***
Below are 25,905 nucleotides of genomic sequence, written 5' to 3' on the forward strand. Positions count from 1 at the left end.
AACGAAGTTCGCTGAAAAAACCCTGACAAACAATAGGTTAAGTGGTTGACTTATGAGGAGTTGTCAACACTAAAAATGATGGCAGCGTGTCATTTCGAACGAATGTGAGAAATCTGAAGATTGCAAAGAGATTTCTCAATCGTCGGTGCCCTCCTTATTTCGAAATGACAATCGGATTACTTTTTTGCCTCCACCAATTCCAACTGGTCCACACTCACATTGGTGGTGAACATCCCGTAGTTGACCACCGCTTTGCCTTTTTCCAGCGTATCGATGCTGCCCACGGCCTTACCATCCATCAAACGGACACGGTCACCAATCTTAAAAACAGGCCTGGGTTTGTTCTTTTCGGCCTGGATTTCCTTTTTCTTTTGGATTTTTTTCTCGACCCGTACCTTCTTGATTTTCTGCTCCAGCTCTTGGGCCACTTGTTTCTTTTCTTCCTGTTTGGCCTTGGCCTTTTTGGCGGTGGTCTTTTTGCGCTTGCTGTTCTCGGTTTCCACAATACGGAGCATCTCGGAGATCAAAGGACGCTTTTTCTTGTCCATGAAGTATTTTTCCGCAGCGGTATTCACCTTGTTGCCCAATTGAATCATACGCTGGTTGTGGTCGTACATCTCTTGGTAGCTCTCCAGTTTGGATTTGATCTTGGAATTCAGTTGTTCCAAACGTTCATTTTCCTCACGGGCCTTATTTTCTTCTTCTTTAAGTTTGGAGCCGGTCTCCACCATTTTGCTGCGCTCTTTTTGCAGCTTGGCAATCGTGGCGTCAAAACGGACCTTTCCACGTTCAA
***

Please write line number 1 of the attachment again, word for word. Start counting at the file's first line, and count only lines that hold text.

Below are 25,905 nucleotides of genomic sequence, written 5' to 3' on the forward strand. Positions count from 1 at the left end.